The Mahmut family from Syria began a new life in Ottawa in 2016, under Canada’s humanitarian programme to resettle 25,000 Syrian refugees. Photo: UNHCR/James Park
SYRIA–(ENEWSPF)–30 March 2017 – The world’s attention has moved away from Syria following the battle for Aleppo, despite the fact that the last few months have been “some of the worst” for civilians, the United Nations humanitarian chief today told the Security Council, reiterating calls for an end to the six year conflict.
“Violence continues to rear its ugly head in various parts of the country, even if it largely disappeared from the world’s TV screens since the evacuation of East Aleppo,” Under-Secretary-General for Humanitarian Affairs and Emergency Relief Coordinator Stephen O’Brien told the Council.
“The last months have been some of the worst yet for civilians inside Syria,” he added. “For Syria, that is saying something.”
Today’s humanitarian discussions in the Security Council come as political discussions are underway in Geneva, assisted by UN Special Envoy Staffan de Mistura. The latest discussions started on 23 March and will last through the week.
In today’s comments, Mr. O’Brien reiterated the importance of the intra-Syrian talks saying he “cannot emphasize enough how high the stakes are,” and voicing support for Mr. de Mistura.
Civilians threatened in Raqqa and Ghouta
As the conflict enters its seventh year, hundreds of civilians are believed to have been killed in the past weeks alone, with tens of thousands displaced and continued attacks on medical facilities and schools.
Mr. O’Brien expressed deep concern about the safety and protection of more than 400,000 civilians threatened by military operations in Raqqa governorate, which includes the de facto capital of the Islamic State of Iraq and the Levant (ISIL/Daesh).
As the fighting moves closer to Raqqa city, “concerns about the fate of civilians will only grow,” Mr. O’Brien said.
“I urge all parties to do everything in their power to protect and spare civilians from the effects of the hostilities as required, not just requested, under international humanitarian law.”
The UN and partners have been prepositioning stocks to enable a rapid response “access permitting.”
In addition, Mr. O’Brien also said he was extremely worried about the deteriorating security and humanitarian situation in the besieged parts of eastern Ghouta in Rural Damascus, where some 400,000 people are trapped by Government forces.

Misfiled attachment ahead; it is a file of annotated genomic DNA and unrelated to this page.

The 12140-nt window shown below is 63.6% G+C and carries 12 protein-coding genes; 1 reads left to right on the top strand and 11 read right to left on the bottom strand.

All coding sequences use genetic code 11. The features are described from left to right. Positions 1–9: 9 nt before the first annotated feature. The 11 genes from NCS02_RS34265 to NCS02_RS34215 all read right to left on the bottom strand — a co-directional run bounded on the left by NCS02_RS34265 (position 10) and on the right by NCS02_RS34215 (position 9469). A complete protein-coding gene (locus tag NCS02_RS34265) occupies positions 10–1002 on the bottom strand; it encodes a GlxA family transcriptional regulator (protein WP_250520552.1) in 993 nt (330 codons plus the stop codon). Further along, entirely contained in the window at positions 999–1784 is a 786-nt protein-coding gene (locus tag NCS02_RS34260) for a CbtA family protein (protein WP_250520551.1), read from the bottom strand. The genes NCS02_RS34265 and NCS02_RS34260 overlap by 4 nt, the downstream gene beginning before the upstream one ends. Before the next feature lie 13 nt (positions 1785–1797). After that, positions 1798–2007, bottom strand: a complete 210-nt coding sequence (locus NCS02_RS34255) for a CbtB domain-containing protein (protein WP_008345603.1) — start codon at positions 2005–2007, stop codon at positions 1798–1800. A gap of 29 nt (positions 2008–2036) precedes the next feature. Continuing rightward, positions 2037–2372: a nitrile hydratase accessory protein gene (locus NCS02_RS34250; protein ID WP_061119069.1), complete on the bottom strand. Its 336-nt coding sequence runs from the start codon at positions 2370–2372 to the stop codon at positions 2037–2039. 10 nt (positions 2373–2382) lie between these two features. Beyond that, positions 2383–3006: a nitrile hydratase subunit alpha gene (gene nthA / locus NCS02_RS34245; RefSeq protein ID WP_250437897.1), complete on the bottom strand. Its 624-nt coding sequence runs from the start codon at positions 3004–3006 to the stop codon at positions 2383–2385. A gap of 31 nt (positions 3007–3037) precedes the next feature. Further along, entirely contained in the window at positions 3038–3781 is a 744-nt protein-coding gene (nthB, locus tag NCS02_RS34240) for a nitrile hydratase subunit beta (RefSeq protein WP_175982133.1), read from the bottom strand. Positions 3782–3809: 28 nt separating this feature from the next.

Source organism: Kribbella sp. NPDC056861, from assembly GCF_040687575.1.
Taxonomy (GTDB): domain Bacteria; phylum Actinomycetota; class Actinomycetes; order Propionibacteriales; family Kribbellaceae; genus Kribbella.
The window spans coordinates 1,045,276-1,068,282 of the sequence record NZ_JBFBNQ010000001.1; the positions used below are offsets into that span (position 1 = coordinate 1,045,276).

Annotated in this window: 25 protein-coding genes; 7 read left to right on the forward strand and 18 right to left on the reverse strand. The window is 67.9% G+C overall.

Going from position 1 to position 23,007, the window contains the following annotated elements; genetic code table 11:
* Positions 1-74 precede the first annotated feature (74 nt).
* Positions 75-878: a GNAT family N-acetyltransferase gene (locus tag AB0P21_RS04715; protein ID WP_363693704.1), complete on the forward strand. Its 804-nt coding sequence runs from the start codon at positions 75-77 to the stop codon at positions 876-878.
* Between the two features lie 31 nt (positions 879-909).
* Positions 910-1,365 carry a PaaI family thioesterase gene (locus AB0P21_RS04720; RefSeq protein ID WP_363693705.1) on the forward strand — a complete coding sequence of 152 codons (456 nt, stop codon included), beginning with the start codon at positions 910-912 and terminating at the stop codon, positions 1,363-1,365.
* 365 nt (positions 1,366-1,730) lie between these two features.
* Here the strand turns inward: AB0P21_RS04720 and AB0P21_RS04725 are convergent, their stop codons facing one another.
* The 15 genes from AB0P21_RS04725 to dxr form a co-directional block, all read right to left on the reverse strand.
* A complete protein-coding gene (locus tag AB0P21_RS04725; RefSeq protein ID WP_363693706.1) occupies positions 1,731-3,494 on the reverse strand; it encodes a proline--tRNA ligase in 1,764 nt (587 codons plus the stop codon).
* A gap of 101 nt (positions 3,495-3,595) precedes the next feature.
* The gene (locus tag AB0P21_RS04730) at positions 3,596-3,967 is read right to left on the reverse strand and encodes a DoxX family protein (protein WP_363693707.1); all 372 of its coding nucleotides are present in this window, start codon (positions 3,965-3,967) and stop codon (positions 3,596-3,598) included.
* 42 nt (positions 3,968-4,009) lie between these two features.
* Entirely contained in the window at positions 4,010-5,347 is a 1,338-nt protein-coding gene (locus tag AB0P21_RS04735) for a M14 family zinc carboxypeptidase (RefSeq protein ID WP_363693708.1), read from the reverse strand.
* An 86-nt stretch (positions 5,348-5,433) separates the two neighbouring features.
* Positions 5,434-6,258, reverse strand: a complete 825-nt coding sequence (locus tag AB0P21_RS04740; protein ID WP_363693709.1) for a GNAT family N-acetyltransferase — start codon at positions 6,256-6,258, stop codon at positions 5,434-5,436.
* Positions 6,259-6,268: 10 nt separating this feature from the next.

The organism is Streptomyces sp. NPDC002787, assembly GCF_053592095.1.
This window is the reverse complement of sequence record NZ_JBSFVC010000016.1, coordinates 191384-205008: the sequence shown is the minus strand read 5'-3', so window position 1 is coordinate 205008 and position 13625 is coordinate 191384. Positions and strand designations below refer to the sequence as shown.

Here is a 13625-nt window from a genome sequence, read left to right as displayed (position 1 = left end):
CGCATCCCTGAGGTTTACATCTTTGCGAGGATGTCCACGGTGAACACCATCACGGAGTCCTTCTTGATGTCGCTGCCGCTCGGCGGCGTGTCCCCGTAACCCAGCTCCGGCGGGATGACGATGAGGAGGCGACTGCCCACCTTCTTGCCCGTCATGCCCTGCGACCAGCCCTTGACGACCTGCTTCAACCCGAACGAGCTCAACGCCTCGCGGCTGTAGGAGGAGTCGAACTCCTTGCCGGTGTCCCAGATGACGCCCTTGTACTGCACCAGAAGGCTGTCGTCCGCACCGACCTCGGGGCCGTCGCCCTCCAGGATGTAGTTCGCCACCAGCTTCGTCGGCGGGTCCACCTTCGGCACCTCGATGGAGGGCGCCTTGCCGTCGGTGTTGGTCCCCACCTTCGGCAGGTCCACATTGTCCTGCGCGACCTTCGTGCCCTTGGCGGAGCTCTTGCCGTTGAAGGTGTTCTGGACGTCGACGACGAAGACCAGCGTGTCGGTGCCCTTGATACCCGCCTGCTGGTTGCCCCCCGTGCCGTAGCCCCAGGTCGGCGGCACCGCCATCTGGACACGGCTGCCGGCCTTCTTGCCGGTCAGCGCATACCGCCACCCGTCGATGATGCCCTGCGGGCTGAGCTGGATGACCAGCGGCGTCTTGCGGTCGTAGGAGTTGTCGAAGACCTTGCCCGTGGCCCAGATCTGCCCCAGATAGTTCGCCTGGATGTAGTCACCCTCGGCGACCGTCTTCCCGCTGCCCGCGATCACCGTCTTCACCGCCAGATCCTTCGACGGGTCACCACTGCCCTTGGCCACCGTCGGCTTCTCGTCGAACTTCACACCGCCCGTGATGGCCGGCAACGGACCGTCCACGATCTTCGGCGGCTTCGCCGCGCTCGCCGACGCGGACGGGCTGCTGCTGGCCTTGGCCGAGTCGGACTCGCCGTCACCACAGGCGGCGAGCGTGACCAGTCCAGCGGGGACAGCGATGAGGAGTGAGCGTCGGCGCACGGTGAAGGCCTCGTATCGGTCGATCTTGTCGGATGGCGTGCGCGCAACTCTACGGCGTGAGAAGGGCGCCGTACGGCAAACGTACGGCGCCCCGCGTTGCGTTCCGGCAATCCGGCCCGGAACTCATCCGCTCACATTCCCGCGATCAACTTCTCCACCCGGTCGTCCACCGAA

No UN humanitarian convoy was allowed access since October 2016 to eastern Ghouta, with some areas cut off since June prior.
In the past 10 days, Government forces have also reportedly prevented commercial trucks from entering, hiking up prices of staples and cutting informal trade.
“This tightening of the siege has started a time bomb for the people of eastern Ghouta,” Mr. O’Brien said, calling for immediate access.
Delivery of humanitarian aid has been difficult throughout the country, the senior UN official lamented. He said that despite hopes that 2017 would lead to greater entry to besieged and hard-to-reach areas, “the bottom line is, however, that with a quarter of the year gone, our current levels of access are no better than this time last year.”
His comments come just days before an international pledging conference is due to be held in Brussels on 5 April. Entitled “Supporting the future of Syria and the region”, the conference is co-chaired by the UN.
Mr. O’Brien thanked donors for going “above and beyond” this year, but stressed the critical needs in Syria and the neighbouring countries.
The UN and its humanitarian partners have released the 2017 Humanitarian Response Plan for Syria which outlines requirements of some $3.4 billion to undertake a comprehensive humanitarian response in Syria, including saving lives, enhancing protection and building people’s resilience.
Urging Governments to make good on promises of homes
Meanwhile, new figures show that fewer Syrian refugees were resettled in the past year than originally planned, even as the total number of people fleeing the violence surpasses five million.
“Despite the call during that meeting in Geneva on 30 March 2016 to resettle and facilitate pathways for 500,000 refugees, to date 250,000 places have been made available,” said Filippo Grandi, the UN High Commissioner for Refugees. His remarks reference the High-level Meeting on Syria, held in March 2016, where participating Governments agreed to resettle 10 per cent of all Syrian refugees by 2018.
UNHCR, the agency that Mr. Grandi heads, said that while 250,000 locations have been pledged, some have not yet been made available for the people who need them.
Mr. Grandi called on Governments to make good on their promises to find new homes for the most vulnerable refugees: “We still have a long road to travel in expanding resettlement and the number and range of complementary pathways available for refugees.”